Kyphotic spine: The presence of a continuous long segment OPLL is an indication for indirect decompression (laminectomy) but this procedure is often not done in a kyphotic cervical spine since the cord is left tethered to the mass anteriorly. A preoperative cervical lordosis of “at least 10 degrees” has been described as a prerequisite for successful posterior decompression [Figure 3]a and b].[12] In patients with a long segment OPLL with a large occupancy ratio (as is seen in fluorosis), the surgeon must look for the presence of preoperative kyphosis, as it is a factor causing poor postoperative results. Conversely, with an increasing cervical lordosis, the OPLL may not go behind the K-line (the line joining the midpoints of the spinal canal at C2 and C7) [Figure 3]c; and, in such patients, the posterior shift of the cord after the laminectomy will be sufficient for ensuring a good result. Also, in fluorosis, in addition to multiple ligamentous calcifications, the osteophytes cause vertebral fusion at the margins of the intervertebral discs. If this condition is associated with preserved cervical lordosis, it may obviate the need for additional instrumentation in several cases.
Figure 3: The lack of kyphosis in this patient with OPLL is shown by calculating the lordotic angle (approximately 15 degrees) on the preoperative MRI (a). An adequate dorsal shift of the cord after decompression is shown on the postoperative MRI (b). Finally, the K line (thin red line), extending from the mid--part of the canal at the C2 level to the mid--part of the canal at the C7 level, in another patient, is seen to go behind the OPLL mass and is also a predictor that the dorsal shift of the cord after a laminectomy will be adequate (a-c)

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Anaesthetic and other implications: Intubation may be problematic in patients with fluorosis due to the fixed and immobile cervical spine and may necessitate the use of a fibreoptic bronchoscope for ensuring a safe airway access.[13] Immobility of the rib cage may entail the need for postoperative ventilation, and this too must be planned for before surgery.[13] Difficulties in positioning of the patient during surgery (due to multiple joint involvement)[13] is another aspect the surgeon has to consider in advance.

Non-compressive factors causing deterioration: In patients with OPLL and fluorosis, neurological damage may be the result of direct fluoride toxicity to the anterior horn cells [4] or reduced myelinated fibre densities either due to axonal degeneration or demyelination.[4] Hence, mere decompression of the spinal pathology may not guarantee a good outcome and this phenomenon must be factored in by the surgeon while preoperatively explaining the prognosis to the patient.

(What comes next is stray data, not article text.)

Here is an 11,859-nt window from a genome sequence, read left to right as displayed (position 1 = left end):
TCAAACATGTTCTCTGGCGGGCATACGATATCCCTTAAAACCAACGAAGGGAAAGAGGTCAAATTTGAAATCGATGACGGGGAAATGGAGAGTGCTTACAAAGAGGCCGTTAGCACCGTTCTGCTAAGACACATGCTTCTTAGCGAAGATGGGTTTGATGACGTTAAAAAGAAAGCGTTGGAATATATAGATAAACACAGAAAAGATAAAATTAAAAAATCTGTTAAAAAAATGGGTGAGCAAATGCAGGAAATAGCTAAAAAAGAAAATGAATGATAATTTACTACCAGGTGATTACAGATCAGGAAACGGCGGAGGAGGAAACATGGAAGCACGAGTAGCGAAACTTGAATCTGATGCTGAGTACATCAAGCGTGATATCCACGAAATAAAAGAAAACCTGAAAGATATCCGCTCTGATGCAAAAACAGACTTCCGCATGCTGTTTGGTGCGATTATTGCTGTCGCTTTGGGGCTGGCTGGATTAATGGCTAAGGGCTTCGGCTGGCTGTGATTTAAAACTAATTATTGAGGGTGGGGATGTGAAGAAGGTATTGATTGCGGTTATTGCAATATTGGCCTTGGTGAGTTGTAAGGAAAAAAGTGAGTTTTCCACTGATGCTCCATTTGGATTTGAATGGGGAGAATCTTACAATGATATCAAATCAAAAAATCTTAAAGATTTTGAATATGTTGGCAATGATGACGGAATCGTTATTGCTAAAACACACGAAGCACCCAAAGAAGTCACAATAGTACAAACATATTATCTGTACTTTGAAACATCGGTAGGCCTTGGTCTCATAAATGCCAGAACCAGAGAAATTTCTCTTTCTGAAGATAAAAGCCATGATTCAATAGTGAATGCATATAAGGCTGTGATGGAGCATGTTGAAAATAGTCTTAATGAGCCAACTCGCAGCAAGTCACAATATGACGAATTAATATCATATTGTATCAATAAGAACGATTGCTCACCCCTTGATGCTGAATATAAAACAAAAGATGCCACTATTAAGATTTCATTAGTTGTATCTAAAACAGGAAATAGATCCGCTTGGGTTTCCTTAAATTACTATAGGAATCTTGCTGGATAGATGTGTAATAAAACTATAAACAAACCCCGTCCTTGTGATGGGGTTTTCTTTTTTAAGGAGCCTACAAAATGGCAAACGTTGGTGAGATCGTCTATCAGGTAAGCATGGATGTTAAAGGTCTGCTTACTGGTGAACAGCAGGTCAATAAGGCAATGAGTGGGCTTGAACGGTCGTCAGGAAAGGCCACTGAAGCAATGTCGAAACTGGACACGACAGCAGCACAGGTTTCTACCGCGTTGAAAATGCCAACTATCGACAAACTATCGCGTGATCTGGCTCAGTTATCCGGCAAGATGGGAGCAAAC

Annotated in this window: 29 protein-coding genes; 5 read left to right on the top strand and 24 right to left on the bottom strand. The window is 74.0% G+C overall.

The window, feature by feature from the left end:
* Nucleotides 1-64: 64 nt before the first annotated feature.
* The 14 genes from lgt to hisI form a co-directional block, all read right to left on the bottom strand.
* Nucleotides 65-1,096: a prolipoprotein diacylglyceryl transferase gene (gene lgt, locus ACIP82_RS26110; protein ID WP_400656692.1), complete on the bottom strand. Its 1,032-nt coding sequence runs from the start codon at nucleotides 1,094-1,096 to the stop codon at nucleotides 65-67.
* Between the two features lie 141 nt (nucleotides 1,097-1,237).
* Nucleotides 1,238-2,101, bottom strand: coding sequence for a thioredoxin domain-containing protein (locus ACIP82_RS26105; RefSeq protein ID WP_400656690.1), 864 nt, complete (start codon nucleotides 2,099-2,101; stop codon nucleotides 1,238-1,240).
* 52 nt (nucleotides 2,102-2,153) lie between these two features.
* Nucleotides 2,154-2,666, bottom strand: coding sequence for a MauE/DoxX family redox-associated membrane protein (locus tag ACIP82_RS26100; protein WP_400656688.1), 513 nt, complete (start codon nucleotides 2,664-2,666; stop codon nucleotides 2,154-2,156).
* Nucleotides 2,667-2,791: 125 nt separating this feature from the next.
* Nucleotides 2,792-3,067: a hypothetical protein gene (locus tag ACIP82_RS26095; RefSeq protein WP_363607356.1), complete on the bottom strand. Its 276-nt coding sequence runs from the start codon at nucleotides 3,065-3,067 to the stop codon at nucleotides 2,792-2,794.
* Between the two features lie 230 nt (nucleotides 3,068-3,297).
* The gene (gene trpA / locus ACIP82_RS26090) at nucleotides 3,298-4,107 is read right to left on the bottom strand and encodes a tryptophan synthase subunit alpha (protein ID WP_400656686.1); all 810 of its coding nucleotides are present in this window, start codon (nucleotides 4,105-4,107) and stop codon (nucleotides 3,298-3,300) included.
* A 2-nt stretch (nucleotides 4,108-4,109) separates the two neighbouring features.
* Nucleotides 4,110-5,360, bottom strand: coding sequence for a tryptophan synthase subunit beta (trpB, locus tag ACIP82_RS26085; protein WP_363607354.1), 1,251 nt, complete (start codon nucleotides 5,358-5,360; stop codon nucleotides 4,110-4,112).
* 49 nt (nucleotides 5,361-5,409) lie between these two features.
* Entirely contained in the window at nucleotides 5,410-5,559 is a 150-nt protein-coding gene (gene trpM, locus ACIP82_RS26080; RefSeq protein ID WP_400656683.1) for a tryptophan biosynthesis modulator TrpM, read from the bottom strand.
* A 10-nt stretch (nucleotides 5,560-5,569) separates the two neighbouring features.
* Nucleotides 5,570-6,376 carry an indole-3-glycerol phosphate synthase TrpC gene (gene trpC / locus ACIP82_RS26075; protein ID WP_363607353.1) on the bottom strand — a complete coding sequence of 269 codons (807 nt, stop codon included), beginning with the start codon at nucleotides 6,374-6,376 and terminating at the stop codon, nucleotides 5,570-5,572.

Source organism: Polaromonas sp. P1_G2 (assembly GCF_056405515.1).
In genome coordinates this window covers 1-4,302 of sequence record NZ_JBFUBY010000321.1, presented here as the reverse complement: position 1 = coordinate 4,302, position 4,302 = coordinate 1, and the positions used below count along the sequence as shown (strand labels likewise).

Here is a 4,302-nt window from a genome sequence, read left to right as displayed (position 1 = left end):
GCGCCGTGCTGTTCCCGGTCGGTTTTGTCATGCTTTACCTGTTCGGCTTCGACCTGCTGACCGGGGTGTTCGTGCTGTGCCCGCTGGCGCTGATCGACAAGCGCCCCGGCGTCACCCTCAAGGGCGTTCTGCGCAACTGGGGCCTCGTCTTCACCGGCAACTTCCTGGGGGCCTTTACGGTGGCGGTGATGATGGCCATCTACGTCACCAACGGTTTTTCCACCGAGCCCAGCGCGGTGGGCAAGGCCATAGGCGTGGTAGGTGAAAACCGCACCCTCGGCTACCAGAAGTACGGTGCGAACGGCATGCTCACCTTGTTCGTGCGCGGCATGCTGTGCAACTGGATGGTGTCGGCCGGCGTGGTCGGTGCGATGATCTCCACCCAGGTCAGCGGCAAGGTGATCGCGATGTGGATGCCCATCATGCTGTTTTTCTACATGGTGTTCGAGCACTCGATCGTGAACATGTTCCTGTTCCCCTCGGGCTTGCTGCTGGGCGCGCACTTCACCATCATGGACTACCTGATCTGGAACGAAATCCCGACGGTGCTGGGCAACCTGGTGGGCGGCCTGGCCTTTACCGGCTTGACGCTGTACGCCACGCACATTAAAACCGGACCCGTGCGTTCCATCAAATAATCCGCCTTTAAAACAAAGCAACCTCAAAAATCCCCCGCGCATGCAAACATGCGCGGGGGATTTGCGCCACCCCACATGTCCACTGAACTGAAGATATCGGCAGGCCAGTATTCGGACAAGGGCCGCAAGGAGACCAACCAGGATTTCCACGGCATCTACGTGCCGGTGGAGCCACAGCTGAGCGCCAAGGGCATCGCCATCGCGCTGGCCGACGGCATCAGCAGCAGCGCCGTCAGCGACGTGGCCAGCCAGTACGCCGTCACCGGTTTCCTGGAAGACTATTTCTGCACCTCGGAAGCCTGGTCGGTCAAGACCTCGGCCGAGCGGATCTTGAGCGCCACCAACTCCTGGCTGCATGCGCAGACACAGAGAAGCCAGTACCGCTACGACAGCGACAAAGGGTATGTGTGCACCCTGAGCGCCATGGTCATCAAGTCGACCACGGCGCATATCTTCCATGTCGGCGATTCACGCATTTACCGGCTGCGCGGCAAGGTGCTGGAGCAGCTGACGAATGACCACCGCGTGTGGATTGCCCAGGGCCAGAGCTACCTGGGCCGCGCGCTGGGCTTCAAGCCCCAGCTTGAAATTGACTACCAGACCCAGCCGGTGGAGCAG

As commercial tests to measure urinary and serum fluoride levels are not readily available in most parts of the country, the findings which Reddy et al.,[14] have brought to light in their paper assume importance. These may be summarised as: In an endemic belt, the patients with OPLL are more likely to have fluorosis; the continuous variant of OPLL is the commonest radiological type encountered in fluorosis; an increasing severity (high occupancy ratio) of the OPLL is seen in patients with fluorosis; and, kyphosis is rarely seen in these patients. This will serve to make the neurosurgeon consider concomitant fluorosis and be better prepared to deal with the difficulties he might encounter during and after surgery for OPLL in such patients.

  References Top

Reddy GB, Khandare AL, Reddy PY, Rao GS, Balakrishna N, Srivalli I. Antioxidant defence system and lipid peroxidation in patients with skeletal fluorosis and in fluoride-intoxicated rabbits. Toxicol Sci 2003;72:363-8.  Back to cited text no. 1
Reddy DR. Neurology of endemic skeletal fluorosis. Neurol India 2009;57:7-12.  Back to cited text no. 2
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Teotia M, Teotia SP, Kunwar KB. Endemic skeletal fluorosis. Arch Dis Child 1971;46:686-91.  Back to cited text no. 3
Reddy DR. The element fluorine and its effects on human health including its neurological manifestations. Neurol India 2017;65:238-9.  Back to cited text no. 4
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Wang Y, Yin Y, Gilula LA, Wilson AJ. Endemic fluorosis of the skeleton: Radiographic features in 127 patients. AJR Am J Roentgenol 1994;162:93-8.  Back to cited text no. 5
Muthukumar N. Ossification of the ligamentum flavum as a result of fluorosis causing myelopathy: Report of two cases. Neurosurgery 2005;56:E622.  Back to cited text no. 6
Gupta RK, Agarwal P, Kumar S, Surana PK, Lal JH, Misra UK. Compressive myelopathy in fluorosis: MRI. Neuroradiology. 1996;38:338-42.  Back to cited text no. 7
Gupta AK, Singh TP, Agrawal PK, Singh D, Sachan M, Agarwal V. Quadriparesis – A rare presentation of skeletal fluorosis. JIACM 2008;9:201-4.  Back to cited text no. 8
Kumar P, Gupta A, Sood S, Verma AK. Fluorotic cervical compressive myelopathy, 20 years after laminectomy: A rare event. Surg Neurol Int 2011;2:11.  Back to cited text no. 9
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Mizuno J, Nakagawa H, Matsuo N, Song J. Dural ossification associated with cervical ossification of the posterior longitudinal ligament: Frequency of dural ossification and comparison of neuroimaging modalities in ability to identify the disease. J Neurosurg Spine 2005;2:425-30.  Back to cited text no. 10
Chen Y, Guo Y, Chen D, Lu X, Wang X, Tian H, et al. Diagnosis and surgery of ossification of posterior longitudinal ligament associated with dural ossification in the cervical spine. Eur Spine J 2009;18:1541-7.  Back to cited text no. 11
Smith ZA, Buchanan CC, Raphael D, Khoo LT. Ossification of the posterior longitudinal ligament: Pathogenesis, management, and current surgical approaches. A review. Neurosurg Focus. 2011;30:E10.  Back to cited text no. 12
Kurdi MS. Chronic fluorosis: The disease and its anaesthetic implications. Indian J Anaes 2016;60:157-62.  Back to cited text no. 13
Reddy KVS, Mudumba VS, Tokala IM, Reddy DR. Ossification of posterior longitudinal ligament and fluorosis. Neurol India 2018;66:1394-9.  Back to cited text no. 14
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  [Figure 1], [Figure 2], [Figure 3]